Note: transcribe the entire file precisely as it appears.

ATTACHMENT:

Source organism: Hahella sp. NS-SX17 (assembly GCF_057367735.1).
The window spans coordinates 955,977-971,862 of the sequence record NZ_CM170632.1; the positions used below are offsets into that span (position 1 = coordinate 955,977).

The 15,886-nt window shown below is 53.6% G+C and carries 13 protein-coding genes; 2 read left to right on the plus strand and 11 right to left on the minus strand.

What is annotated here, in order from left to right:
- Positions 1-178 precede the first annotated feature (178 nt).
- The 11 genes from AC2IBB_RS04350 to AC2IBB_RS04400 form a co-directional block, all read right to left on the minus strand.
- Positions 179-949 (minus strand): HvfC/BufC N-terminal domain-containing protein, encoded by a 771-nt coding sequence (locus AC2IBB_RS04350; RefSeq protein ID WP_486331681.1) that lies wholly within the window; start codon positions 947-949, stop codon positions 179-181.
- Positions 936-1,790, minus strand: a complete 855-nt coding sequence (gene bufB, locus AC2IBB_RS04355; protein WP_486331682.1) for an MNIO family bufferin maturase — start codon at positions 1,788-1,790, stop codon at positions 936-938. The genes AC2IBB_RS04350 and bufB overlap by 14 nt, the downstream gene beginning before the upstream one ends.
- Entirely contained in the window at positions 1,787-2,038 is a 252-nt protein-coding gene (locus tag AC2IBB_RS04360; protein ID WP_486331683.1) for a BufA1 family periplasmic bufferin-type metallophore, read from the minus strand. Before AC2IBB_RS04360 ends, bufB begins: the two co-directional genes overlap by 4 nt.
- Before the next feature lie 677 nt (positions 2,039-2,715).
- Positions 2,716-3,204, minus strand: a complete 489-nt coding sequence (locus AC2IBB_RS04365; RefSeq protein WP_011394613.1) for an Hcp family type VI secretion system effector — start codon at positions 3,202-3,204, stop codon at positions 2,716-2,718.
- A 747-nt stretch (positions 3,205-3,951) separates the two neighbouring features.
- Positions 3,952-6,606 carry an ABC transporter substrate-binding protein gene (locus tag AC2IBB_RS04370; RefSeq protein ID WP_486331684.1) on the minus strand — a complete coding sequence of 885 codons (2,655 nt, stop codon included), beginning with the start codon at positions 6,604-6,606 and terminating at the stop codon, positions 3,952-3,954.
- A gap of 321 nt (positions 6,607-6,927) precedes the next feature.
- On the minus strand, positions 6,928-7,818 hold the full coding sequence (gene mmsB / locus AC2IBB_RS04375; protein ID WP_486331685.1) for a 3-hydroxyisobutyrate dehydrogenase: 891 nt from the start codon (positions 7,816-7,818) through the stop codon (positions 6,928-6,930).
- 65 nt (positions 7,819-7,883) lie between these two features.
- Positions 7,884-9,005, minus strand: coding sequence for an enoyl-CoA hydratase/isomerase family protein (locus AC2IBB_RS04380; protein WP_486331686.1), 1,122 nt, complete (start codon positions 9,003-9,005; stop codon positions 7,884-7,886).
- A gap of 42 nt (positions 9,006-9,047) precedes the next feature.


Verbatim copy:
Source organism: Hahella sp. NS-SX17 (assembly GCF_057367735.1).
The window spans coordinates 955,977-971,862 of the sequence record NZ_CM170632.1; the positions used below are offsets into that span (position 1 = coordinate 955,977).

The 15,886-nt window shown below is 53.6% G+C and carries 13 protein-coding genes; 2 read left to right on the plus strand and 11 right to left on the minus strand.

What is annotated here, in order from left to right:
- Positions 1-178 precede the first annotated feature (178 nt).
- The 11 genes from AC2IBB_RS04350 to AC2IBB_RS04400 form a co-directional block, all read right to left on the minus strand.
- Positions 179-949 (minus strand): HvfC/BufC N-terminal domain-containing protein, encoded by a 771-nt coding sequence (locus AC2IBB_RS04350; RefSeq protein ID WP_486331681.1) that lies wholly within the window; start codon positions 947-949, stop codon positions 179-181.
- Positions 936-1,790, minus strand: a complete 855-nt coding sequence (gene bufB, locus AC2IBB_RS04355; protein WP_486331682.1) for an MNIO family bufferin maturase — start codon at positions 1,788-1,790, stop codon at positions 936-938. The genes AC2IBB_RS04350 and bufB overlap by 14 nt, the downstream gene beginning before the upstream one ends.
- Entirely contained in the window at positions 1,787-2,038 is a 252-nt protein-coding gene (locus tag AC2IBB_RS04360; protein ID WP_486331683.1) for a BufA1 family periplasmic bufferin-type metallophore, read from the minus strand. Before AC2IBB_RS04360 ends, bufB begins: the two co-directional genes overlap by 4 nt.
- Before the next feature lie 677 nt (positions 2,039-2,715).
- Positions 2,716-3,204, minus strand: a complete 489-nt coding sequence (locus AC2IBB_RS04365; RefSeq protein WP_011394613.1) for an Hcp family type VI secretion system effector — start codon at positions 3,202-3,204, stop codon at positions 2,716-2,718.
- A 747-nt stretch (positions 3,205-3,951) separates the two neighbouring features.
- Positions 3,952-6,606 carry an ABC transporter substrate-binding protein gene (locus tag AC2IBB_RS04370; RefSeq protein ID WP_486331684.1) on the minus strand — a complete coding sequence of 885 codons (2,655 nt, stop codon included), beginning with the start codon at positions 6,604-6,606 and terminating at the stop codon, positions 3,952-3,954.
- A gap of 321 nt (positions 6,607-6,927) precedes the next feature.
- On the minus strand, positions 6,928-7,818 hold the full coding sequence (gene mmsB / locus AC2IBB_RS04375; protein ID WP_486331685.1) for a 3-hydroxyisobutyrate dehydrogenase: 891 nt from the start codon (positions 7,816-7,818) through the stop codon (positions 6,928-6,930).
- 65 nt (positions 7,819-7,883) lie between these two features.
- Positions 7,884-9,005, minus strand: coding sequence for an enoyl-CoA hydratase/isomerase family protein (locus AC2IBB_RS04380; protein WP_486331686.1), 1,122 nt, complete (start codon positions 9,003-9,005; stop codon positions 7,884-7,886).
- A gap of 42 nt (positions 9,006-9,047) precedes the next feature.